Nguyen Van Dai, the Vietnamese human rights lawyer and activist, has been jailed for 15 years, according to his wife, along with five other activists who have been given prison terms of 7-12 years.
Dai, 48, was charged on Thursday in a court in Hanoi with activities “aimed at overthrowing the people’s administration” at a tightly guarded trial in the communist country.
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“I’m very disappointed with the trial and strongly protest it,” Vu Minh Khanh, Dai’s wife, said.
“He is innocent and he pleaded innocent at the trial. He will continue to fight and will appeal the verdict”.
But Le Thi Thu Hang, a foreign ministry spokesperson, said that “in Vietnam, there is no such thing as a ‘prisoner of conscience’, and there’s no such thing as people being arrested for ‘freely expressing opinion'”.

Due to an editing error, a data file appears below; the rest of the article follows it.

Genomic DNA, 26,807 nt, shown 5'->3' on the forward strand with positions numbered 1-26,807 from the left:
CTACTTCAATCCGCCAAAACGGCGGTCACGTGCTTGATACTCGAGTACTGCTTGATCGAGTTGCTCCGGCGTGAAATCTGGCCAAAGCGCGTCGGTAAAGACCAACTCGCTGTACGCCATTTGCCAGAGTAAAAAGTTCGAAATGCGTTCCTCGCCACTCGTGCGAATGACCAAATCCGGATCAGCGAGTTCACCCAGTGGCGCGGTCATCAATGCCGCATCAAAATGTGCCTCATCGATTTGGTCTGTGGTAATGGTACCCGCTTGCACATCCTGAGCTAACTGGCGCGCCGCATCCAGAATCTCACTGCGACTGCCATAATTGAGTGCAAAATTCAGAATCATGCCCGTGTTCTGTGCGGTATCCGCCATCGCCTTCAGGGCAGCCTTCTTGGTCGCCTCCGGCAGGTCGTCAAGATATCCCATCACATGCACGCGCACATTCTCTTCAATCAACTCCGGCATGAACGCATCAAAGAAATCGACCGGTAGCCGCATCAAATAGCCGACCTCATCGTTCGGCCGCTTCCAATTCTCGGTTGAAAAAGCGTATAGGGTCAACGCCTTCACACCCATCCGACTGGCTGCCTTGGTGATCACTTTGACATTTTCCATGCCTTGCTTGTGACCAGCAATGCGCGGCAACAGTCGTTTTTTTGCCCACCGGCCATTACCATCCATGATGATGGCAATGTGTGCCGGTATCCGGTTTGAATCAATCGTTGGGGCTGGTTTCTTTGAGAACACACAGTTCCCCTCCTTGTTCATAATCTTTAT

Despite sweeping reforms to its economy and showing openness to social change, Vietnam’s ruling Communist Party retains tight media censorship and has zero tolerance for criticism.
In March 2013, Dai and others formed the Brotherhood for Democracy, which conducted anti-government activities to “build multi-party democracy” in Vietnam, according to a copy of the official indictment against Dai seen by the Reuters news agency.
“The Vietnamese government should thank them for their efforts to improve the country instead of arresting and putting them on trial,” Brad Adams, Human Rights Watch Asia director, said.
Dai had been awaiting trial since his arrest in December 2015. He has previously served four out of five years of a prison term he received in 2007 for “anti-state propaganda”.
Hundreds of police were posted outside the court during Thursday’s trial and a planned march by families of the detained activists was stopped.
Nguyen Chi Tuyen, a Hanoi-based activist, said police arrived at his house as the trial began and followed him for the entire day.
“They followed me to my office, invited me to coffee, waited outside my office, followed me back home, and now they’re waiting outside my house again,” said Tuyen, who added that police had put glue in the lock of the house of a fellow activist to stop him going out.
“They did it at night,” Tuyen said. “He had to break it to get out.”